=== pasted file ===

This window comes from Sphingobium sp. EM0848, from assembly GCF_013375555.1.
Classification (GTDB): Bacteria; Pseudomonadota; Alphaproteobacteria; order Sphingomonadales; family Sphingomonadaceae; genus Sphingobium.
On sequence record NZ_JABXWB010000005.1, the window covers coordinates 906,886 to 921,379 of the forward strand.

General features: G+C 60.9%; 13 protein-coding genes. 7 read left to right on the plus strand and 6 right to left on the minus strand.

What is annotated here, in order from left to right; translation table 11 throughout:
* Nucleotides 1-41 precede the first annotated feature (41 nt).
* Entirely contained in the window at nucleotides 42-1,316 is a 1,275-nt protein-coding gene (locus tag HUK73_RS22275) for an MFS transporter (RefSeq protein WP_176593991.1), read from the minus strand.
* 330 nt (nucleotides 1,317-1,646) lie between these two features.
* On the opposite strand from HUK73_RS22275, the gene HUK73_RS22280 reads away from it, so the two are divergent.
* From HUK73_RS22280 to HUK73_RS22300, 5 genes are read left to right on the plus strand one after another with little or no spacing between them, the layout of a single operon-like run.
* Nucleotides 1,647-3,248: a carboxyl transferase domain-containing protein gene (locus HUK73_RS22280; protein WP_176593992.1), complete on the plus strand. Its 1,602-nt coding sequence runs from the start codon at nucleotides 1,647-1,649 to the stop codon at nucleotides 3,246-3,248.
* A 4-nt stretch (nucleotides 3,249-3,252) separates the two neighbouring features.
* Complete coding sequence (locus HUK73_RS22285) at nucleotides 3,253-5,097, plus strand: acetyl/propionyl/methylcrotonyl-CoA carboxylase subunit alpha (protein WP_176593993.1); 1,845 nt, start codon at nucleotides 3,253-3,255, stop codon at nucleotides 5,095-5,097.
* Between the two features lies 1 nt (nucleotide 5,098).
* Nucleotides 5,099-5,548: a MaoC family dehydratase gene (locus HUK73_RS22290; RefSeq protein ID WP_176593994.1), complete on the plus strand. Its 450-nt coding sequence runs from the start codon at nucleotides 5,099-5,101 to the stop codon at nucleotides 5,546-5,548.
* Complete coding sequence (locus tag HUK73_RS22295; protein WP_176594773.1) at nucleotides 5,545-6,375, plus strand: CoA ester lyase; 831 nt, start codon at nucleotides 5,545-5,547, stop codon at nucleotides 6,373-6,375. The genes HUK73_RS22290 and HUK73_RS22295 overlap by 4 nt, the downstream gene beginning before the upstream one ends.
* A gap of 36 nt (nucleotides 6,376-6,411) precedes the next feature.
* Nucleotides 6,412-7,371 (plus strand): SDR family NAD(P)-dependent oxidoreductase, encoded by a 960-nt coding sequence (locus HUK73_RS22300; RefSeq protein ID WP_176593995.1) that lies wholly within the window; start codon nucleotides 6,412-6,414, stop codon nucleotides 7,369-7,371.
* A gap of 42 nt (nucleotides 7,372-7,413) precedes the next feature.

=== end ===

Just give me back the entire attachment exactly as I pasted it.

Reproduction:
This window comes from Sphingobium sp. EM0848, from assembly GCF_013375555.1.
Classification (GTDB): Bacteria; Pseudomonadota; Alphaproteobacteria; order Sphingomonadales; family Sphingomonadaceae; genus Sphingobium.
On sequence record NZ_JABXWB010000005.1, the window covers coordinates 906,886 to 921,379 of the forward strand.

General features: G+C 60.9%; 13 protein-coding genes. 7 read left to right on the plus strand and 6 right to left on the minus strand.

What is annotated here, in order from left to right; translation table 11 throughout:
* Nucleotides 1-41 precede the first annotated feature (41 nt).
* Entirely contained in the window at nucleotides 42-1,316 is a 1,275-nt protein-coding gene (locus tag HUK73_RS22275) for an MFS transporter (RefSeq protein WP_176593991.1), read from the minus strand.
* 330 nt (nucleotides 1,317-1,646) lie between these two features.
* On the opposite strand from HUK73_RS22275, the gene HUK73_RS22280 reads away from it, so the two are divergent.
* From HUK73_RS22280 to HUK73_RS22300, 5 genes are read left to right on the plus strand one after another with little or no spacing between them, the layout of a single operon-like run.
* Nucleotides 1,647-3,248: a carboxyl transferase domain-containing protein gene (locus HUK73_RS22280; protein WP_176593992.1), complete on the plus strand. Its 1,602-nt coding sequence runs from the start codon at nucleotides 1,647-1,649 to the stop codon at nucleotides 3,246-3,248.
* A 4-nt stretch (nucleotides 3,249-3,252) separates the two neighbouring features.
* Complete coding sequence (locus HUK73_RS22285) at nucleotides 3,253-5,097, plus strand: acetyl/propionyl/methylcrotonyl-CoA carboxylase subunit alpha (protein WP_176593993.1); 1,845 nt, start codon at nucleotides 3,253-3,255, stop codon at nucleotides 5,095-5,097.
* Between the two features lies 1 nt (nucleotide 5,098).
* Nucleotides 5,099-5,548: a MaoC family dehydratase gene (locus HUK73_RS22290; RefSeq protein ID WP_176593994.1), complete on the plus strand. Its 450-nt coding sequence runs from the start codon at nucleotides 5,099-5,101 to the stop codon at nucleotides 5,546-5,548.
* Complete coding sequence (locus tag HUK73_RS22295; protein WP_176594773.1) at nucleotides 5,545-6,375, plus strand: CoA ester lyase; 831 nt, start codon at nucleotides 5,545-5,547, stop codon at nucleotides 6,373-6,375. The genes HUK73_RS22290 and HUK73_RS22295 overlap by 4 nt, the downstream gene beginning before the upstream one ends.
* A gap of 36 nt (nucleotides 6,376-6,411) precedes the next feature.
* Nucleotides 6,412-7,371 (plus strand): SDR family NAD(P)-dependent oxidoreductase, encoded by a 960-nt coding sequence (locus HUK73_RS22300; RefSeq protein ID WP_176593995.1) that lies wholly within the window; start codon nucleotides 6,412-6,414, stop codon nucleotides 7,369-7,371.
* A gap of 42 nt (nucleotides 7,372-7,413) precedes the next feature.